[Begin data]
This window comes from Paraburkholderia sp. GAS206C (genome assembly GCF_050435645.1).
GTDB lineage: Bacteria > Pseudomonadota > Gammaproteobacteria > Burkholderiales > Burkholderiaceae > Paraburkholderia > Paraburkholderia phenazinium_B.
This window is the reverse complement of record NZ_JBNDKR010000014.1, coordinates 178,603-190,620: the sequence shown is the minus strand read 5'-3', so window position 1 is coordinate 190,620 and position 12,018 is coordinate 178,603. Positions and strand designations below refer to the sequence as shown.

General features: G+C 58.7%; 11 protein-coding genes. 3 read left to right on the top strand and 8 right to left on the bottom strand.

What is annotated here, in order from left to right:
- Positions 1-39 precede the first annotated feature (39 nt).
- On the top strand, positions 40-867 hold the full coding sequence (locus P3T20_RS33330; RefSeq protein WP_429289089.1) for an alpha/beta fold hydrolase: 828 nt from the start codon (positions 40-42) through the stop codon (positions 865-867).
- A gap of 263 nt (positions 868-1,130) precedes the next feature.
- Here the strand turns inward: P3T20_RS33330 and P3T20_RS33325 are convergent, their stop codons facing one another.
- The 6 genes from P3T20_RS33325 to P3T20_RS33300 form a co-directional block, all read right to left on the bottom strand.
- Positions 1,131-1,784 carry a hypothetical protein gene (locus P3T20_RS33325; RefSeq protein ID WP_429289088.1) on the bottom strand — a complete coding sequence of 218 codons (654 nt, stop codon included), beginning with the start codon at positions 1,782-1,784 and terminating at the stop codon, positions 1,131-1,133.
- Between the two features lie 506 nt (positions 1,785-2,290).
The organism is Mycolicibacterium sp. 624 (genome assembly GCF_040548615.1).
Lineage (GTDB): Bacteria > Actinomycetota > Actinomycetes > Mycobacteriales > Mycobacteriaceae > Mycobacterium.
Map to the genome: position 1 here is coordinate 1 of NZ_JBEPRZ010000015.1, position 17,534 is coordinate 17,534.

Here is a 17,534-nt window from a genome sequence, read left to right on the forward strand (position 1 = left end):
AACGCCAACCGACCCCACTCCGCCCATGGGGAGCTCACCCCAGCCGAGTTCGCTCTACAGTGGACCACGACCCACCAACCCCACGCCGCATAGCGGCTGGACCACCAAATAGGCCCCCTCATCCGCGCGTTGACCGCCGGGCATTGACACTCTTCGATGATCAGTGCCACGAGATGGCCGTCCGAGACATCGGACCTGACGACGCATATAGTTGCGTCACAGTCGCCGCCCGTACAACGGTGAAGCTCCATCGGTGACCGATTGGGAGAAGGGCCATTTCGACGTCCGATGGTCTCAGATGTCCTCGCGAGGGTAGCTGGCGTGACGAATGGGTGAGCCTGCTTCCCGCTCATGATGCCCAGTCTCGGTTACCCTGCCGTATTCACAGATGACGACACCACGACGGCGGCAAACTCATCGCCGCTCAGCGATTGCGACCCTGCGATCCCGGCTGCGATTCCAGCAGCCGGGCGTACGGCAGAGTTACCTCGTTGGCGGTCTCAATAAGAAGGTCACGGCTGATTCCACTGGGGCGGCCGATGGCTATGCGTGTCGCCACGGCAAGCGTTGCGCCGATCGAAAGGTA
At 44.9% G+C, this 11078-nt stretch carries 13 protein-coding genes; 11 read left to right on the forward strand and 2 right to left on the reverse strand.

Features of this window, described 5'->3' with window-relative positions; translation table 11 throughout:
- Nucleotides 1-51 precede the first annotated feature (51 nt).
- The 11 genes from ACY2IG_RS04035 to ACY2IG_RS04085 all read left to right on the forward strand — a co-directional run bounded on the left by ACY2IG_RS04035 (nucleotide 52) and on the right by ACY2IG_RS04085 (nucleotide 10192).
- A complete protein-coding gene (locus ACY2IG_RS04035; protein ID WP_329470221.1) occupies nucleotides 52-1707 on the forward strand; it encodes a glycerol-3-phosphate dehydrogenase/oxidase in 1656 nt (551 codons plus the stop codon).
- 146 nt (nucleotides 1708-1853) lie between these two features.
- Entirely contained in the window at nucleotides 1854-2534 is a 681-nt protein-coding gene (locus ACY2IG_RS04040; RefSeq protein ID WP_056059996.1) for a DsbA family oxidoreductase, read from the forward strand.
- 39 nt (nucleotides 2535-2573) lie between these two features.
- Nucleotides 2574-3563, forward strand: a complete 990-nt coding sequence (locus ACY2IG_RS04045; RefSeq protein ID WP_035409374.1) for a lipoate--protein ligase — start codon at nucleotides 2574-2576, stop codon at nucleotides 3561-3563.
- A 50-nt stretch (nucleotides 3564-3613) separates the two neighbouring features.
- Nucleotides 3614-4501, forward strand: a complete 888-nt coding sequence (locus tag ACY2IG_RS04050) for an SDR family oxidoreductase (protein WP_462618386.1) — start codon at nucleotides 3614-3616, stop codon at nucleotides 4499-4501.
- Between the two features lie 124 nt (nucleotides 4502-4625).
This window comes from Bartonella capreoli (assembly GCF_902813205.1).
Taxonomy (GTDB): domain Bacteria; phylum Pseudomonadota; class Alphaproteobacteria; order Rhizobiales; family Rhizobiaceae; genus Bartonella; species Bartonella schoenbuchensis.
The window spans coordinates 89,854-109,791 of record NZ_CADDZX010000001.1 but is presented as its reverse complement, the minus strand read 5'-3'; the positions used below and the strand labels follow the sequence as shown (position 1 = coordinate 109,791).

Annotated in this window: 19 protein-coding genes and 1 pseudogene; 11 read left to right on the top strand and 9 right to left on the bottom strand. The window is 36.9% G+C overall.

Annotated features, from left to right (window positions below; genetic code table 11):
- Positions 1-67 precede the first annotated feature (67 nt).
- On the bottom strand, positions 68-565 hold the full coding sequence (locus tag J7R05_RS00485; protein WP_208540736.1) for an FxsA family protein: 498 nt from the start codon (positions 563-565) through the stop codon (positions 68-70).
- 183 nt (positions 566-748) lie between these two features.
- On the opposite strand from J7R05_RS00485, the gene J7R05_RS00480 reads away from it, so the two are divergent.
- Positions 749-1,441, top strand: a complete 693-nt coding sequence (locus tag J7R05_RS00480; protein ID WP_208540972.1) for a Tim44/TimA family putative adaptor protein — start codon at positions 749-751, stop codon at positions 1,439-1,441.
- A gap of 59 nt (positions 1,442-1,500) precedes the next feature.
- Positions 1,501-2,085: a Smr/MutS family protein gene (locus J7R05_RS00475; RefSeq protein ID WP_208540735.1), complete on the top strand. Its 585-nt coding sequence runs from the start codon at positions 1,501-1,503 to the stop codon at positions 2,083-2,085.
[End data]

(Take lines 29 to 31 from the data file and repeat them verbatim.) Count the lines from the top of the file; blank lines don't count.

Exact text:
- Between the two features lie 124 nt (nucleotides 4502-4625).
This window comes from Bartonella capreoli (assembly GCF_902813205.1).
Taxonomy (GTDB): domain Bacteria; phylum Pseudomonadota; class Alphaproteobacteria; order Rhizobiales; family Rhizobiaceae; genus Bartonella; species Bartonella schoenbuchensis.